The reason the media societies require YUM, and YUM to be represented at Exec/Council, is not to do with power or even what they are capable of doing in terms of their output – it is to do with their unique requirements as societies. Because the media societies require greater advice on legal issues, greater funding to stay operational, have greater liabilities and face greater risks than other types of society, they need to be better represented in their interactions with YUSU in order to survive.

    As an example: if a typical society that mainly holds social functions and occasionally holds some kind of rally/seminar/trip receives less funding in one particular year, it will simply scale down its activities. The following year it will dust itself off, carry on where it left off and scale them back up again. There is little requirement for the retention of corporate knowledge involved in generating a few posters, booking a minibus and buying some confectionary (a bit flippant perhaps, but I hope you see my point).

    Conversely, highly technical societies like URY, YSTV and to some extent BandSoc, suffer immensely from significant dips in funding or skills. As they have lots of non-scalable costs, such as licencing, a 10% funding cut may prevent the society operating in some way; e.g. having to drop its webstream. Not only does this hurt the society in the short term, but if the funding is later restored the society is unlikely to simply be able to pick up where it left off – skills fade, and perhaps equipment deterioration/obscelecence, will most likely mean it takes a while for the society to get back on track. It's also easy for fiananciers within YUSU to see the media societies' equipment purchases as enhancements to their existing capabilities (perhaps even frivolous ones); whereas quite often such line items on a media society's budget is simply to replace something that has already broken, or is on the way out.

    In summary: there are a few other types of society that have large requirements like the media societies, but the main thing that got YUM created in the first place was the idea of parity with the AU. The AU has lots of active, involved members, who commit lots of hours to their respective clubs, quite often use expensive equipment provided by YUSU, require heavy insurance, involve considerable health and safety considerations, and who often do so well that they win national recognition. So does YUM. Therefore if the AU is an internal affiliate of YUSU with a President with a vote on YUSU Exec, and a Treasurer with a vote on Finance Committee, then so must YUM.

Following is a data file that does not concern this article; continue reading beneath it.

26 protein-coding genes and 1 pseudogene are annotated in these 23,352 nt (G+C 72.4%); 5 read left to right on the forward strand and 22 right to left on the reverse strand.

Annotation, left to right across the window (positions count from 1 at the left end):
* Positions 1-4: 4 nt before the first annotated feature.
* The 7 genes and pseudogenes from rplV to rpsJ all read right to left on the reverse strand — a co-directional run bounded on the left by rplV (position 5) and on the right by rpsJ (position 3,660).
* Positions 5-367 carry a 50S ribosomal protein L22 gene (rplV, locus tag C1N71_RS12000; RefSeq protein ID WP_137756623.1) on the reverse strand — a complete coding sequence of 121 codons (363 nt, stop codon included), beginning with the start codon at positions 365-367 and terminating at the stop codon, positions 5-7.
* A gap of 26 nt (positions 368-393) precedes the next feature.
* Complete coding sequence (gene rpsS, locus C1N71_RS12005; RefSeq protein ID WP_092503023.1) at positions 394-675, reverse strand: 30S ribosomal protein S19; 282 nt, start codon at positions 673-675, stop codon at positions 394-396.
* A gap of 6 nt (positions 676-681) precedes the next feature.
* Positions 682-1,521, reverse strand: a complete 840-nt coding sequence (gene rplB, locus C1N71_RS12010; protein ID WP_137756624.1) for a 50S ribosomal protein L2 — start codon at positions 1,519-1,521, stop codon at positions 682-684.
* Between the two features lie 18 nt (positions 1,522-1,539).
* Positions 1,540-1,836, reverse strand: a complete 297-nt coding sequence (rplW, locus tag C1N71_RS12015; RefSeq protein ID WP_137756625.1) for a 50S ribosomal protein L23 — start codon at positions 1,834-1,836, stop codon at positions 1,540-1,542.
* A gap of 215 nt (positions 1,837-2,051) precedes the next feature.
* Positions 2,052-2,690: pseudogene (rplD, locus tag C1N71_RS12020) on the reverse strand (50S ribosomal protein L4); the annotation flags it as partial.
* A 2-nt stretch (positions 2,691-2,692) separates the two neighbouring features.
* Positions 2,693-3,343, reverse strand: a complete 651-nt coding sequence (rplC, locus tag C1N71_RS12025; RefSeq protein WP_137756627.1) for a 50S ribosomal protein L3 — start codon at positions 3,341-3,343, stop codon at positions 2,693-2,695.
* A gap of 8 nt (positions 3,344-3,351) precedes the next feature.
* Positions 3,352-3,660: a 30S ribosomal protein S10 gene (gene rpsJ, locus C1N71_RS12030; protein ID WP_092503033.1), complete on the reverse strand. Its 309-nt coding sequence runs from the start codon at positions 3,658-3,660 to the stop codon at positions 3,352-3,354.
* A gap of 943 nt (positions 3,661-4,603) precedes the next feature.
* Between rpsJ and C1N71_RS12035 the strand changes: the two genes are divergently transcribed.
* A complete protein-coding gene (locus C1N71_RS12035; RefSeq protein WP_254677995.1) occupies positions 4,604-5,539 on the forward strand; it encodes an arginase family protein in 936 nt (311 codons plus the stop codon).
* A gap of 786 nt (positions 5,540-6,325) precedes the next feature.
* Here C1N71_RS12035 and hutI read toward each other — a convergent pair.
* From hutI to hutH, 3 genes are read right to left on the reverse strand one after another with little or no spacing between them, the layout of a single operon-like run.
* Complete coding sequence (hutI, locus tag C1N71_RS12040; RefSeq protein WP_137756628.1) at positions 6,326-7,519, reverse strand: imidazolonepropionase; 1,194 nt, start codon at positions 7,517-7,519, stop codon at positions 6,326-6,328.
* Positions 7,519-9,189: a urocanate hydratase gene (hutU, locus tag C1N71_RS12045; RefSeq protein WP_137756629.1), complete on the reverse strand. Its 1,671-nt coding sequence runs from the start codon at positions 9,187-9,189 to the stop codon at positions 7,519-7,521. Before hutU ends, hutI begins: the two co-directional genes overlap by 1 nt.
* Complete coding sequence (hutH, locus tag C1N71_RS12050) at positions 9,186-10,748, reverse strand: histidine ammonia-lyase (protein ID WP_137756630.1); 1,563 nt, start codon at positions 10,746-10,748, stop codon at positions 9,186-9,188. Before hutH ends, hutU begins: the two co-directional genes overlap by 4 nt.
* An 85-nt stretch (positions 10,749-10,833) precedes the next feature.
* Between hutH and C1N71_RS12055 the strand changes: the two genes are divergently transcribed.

I would ask the Union that if they intend to remove YUM from Exec, then why don't they also remove the AU? I think they would be hard-pressed to answer. The number of members vs hours committed by those members discussion may negate any argument to the effect that the AU's total membership is larger.

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  2. Tim – some of what you say is very interesting, but it’s all so out of date it’s untrue.

    The AU President is now York Sport President and is a full time sabb, as opposed to YUM CHAIR which isn’t an officer…

    AUs total membership is in the thousands, as opposed to YUM which is scraping into the hundreds.

    There also hasn’t been a finance committee for at least half a dozen years…

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  3. 13 Nov ’10 at 6:27 pm

    Also Out of Date

    Also – the whole concept of an ‘internal affiliate’ was removed years ago.